The West Coast Wire

Where has the kinder United States gone?


To the editor:

Dear United States of America,

I wanted to write to you after seeing you on the news so often lately. It’s getting really difficult to understand how, and why, your behaviour is completely out of control.

You’re not the same country where I grew up. My decision to move to Canada over 40 years ago is paying dividends beyond my expectatio­ns. We’re not perfect, mind you, but so far, we seem to be able to adapt to the many changes this modern life has thrown to the rest of the world. But the USA isn’t looking that attractive anymore.

Don’t misunderst­and me, I still have a certain pride of place that I inherited from my ancestors. The small coal mining town in southweste­rn Pennsylvan­ia where I was born and grew up instilled an excellent work ethic that has served me well. And knowing that my ancestry there takes me back to 1743, before you were even a country, is a great self- identifier. I’ve learned that nearly all societies share that pride of place concept, even the natives who suffered through our unstoppabl­e destiny.

Something is happening to you that defies logic. A country like yours that was always considered a beacon of opportunit­y and rich beyond measure is squanderin­g its good fortune. Many political leaders seem to be placing more emphasis on their own advancemen­t at the expense of otherwise common folks. Common folks have bought into the lies and deception, as more and more people are concentrat­ed on exercising both their belief in inalienabl­e rights and a number of assumed rights, and completely ignoring the responsibi­lities that come with any self-determined rights. How come?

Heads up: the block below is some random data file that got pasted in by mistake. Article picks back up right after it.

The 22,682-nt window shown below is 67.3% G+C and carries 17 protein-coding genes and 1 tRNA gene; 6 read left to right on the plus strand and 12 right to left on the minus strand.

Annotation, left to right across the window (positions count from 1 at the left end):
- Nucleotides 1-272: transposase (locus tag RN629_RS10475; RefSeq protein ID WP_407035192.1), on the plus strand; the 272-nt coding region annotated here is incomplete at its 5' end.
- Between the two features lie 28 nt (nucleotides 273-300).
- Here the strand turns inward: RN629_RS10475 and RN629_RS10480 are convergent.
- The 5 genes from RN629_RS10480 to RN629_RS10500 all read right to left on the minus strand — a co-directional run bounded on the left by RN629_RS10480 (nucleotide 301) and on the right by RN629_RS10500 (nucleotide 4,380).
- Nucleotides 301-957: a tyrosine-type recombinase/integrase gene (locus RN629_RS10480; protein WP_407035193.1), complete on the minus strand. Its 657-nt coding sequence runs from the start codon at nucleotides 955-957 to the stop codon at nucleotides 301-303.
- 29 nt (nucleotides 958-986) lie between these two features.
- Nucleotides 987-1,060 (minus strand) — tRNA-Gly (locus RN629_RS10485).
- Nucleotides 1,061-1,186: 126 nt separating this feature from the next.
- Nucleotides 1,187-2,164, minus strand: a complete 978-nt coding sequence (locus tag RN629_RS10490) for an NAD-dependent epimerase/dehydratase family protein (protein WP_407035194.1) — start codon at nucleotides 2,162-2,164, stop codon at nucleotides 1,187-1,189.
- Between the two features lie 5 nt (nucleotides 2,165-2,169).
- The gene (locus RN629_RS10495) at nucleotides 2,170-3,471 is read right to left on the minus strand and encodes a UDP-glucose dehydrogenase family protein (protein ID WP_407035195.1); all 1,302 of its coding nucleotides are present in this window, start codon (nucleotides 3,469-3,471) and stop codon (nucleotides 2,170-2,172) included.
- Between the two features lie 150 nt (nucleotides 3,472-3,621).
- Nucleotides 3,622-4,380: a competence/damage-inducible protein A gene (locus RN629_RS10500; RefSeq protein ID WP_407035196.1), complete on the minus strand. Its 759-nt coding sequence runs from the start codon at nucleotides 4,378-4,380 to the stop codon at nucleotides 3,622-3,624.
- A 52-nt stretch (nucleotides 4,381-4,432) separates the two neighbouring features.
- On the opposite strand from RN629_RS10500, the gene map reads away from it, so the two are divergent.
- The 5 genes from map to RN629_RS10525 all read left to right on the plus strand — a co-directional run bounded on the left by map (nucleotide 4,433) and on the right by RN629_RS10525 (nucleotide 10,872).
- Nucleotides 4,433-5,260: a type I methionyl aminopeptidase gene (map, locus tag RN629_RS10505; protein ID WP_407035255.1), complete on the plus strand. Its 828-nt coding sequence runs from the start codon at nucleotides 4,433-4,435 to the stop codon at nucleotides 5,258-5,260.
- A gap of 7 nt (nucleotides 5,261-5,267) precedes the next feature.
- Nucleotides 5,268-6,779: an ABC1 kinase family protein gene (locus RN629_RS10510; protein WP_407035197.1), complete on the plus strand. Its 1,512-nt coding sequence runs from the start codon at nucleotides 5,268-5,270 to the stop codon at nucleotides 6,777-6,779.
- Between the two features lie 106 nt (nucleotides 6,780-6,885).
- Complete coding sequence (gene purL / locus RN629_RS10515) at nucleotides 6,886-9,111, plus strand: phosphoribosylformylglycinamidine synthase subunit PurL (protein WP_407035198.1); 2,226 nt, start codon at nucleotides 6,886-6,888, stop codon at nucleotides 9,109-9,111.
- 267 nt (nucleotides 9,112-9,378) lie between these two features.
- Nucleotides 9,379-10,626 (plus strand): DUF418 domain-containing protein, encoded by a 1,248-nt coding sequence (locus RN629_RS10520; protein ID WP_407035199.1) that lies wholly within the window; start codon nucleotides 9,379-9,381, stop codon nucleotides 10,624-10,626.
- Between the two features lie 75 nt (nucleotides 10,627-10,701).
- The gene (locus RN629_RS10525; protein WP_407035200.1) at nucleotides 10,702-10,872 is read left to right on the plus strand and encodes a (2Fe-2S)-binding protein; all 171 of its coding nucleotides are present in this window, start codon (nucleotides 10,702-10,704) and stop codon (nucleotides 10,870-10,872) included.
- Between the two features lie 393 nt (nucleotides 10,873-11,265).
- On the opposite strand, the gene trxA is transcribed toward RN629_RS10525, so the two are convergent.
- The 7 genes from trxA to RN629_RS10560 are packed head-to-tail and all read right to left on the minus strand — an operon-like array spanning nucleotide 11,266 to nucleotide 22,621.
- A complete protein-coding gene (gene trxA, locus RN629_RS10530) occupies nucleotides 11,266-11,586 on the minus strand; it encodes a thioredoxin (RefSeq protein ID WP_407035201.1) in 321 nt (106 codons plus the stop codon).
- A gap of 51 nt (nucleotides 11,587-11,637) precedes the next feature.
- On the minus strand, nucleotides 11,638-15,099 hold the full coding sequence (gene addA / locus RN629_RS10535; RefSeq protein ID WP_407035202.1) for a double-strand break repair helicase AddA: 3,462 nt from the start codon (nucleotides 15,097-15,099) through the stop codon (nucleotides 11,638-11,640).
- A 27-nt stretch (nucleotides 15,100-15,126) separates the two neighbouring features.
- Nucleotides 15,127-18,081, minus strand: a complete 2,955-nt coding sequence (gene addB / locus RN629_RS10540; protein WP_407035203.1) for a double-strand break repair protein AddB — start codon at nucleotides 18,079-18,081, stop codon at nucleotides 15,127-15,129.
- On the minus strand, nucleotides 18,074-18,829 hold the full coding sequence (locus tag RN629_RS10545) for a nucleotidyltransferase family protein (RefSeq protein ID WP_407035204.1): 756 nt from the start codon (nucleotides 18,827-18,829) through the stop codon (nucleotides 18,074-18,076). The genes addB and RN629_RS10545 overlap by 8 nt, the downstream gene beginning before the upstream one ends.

We used to visit you on a regular basis. My brothers and their families still live where they always have. We’ve enjoyed your warm beaches on a number of Canadian winters. When one gets a little older, and a little less mobile, a warm beach is far more tolerable than a long, cold Canadian winter, at least for some of us.

But, we’re much less likely to do that again. We’re afraid we might get shot at if we accidental­ly blow the car’s horn or turn around in someone’s driveway because we got lost. Or, while taking in a show, someone decides to (enact violence). Maybe someone across the street from our rented condo sees our Newfoundla­nd plates and thinks we’re up to no good and desires to deliver some instant justice.

These aren’t unreasonab­le fears. They’re to be expected responses to the unreasonab­le behaviour exhibited by your own citizens. It’s as if the country is on some kind of medication that makes them violent. Its illogical responses to a run on toilet paper making ordinary people do really stupid things. We don’t get it. Especially when we know the majority of your citizens are just as normal as we think we are, and just as appalled at the bad behaviour of those acting out of control.

We may lose the opportunit­y to visit there, but that’s a small price to pay to feel safe and not be surrounded by people who have “the right to bear arms” tattooed on their forehead in invisible ink. My pride of place feeling may take a serious hit because of the way you’ve been acting, but that’s OK. It may be just an illusion but feeling that my kids and grandkids are safer here than they are there suits me just fine. I do, however, still fear for my family and friends in the USA.

Alex Harrold Westport, N.L.

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